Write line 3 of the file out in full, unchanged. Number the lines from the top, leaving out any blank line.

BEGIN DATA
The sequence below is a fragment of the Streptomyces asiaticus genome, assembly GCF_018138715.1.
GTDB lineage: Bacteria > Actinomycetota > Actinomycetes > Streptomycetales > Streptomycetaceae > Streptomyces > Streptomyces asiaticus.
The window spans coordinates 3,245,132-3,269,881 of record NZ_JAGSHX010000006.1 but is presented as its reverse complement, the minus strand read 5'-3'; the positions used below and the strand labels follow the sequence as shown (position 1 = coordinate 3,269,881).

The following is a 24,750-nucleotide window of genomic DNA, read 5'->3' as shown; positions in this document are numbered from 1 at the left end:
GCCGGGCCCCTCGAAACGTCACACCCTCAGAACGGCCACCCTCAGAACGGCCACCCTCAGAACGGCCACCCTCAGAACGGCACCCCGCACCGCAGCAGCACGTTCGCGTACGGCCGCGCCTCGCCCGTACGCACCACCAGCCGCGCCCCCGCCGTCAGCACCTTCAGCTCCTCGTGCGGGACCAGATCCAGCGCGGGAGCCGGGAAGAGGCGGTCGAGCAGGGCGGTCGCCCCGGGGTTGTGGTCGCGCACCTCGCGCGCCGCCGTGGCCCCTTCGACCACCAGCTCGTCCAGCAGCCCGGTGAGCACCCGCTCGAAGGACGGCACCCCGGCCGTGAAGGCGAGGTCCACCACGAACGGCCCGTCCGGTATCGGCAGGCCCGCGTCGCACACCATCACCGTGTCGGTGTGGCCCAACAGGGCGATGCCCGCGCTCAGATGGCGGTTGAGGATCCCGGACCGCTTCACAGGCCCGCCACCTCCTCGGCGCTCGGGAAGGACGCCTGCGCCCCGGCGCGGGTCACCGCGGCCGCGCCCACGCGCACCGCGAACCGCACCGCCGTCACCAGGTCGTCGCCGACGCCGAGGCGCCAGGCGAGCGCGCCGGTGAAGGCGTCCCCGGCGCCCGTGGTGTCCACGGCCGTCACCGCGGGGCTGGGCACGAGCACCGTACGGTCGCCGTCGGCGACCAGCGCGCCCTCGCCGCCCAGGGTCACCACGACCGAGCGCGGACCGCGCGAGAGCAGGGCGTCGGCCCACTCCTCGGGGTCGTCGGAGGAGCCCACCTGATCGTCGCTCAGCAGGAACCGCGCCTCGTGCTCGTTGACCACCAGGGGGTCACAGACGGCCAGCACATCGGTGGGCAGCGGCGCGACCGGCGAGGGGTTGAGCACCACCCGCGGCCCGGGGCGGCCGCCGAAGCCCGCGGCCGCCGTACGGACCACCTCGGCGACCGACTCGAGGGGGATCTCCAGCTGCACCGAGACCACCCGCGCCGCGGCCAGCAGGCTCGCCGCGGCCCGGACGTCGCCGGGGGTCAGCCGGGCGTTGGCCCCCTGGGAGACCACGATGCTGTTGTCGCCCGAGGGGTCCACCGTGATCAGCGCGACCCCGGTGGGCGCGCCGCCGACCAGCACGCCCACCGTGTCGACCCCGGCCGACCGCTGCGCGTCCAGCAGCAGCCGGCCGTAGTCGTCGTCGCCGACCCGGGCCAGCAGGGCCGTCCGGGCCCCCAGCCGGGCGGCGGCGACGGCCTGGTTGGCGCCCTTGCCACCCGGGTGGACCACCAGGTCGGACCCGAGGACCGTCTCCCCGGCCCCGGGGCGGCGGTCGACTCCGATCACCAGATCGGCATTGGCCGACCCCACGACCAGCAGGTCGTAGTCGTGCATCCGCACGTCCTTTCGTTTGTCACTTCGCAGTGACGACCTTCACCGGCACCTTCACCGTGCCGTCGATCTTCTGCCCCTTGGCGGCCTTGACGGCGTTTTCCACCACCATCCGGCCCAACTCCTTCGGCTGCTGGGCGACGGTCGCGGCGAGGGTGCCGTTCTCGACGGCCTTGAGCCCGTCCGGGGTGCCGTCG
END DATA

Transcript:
The window spans coordinates 3,245,132-3,269,881 of record NZ_JAGSHX010000006.1 but is presented as its reverse complement, the minus strand read 5'-3'; the positions used below and the strand labels follow the sequence as shown (position 1 = coordinate 3,269,881).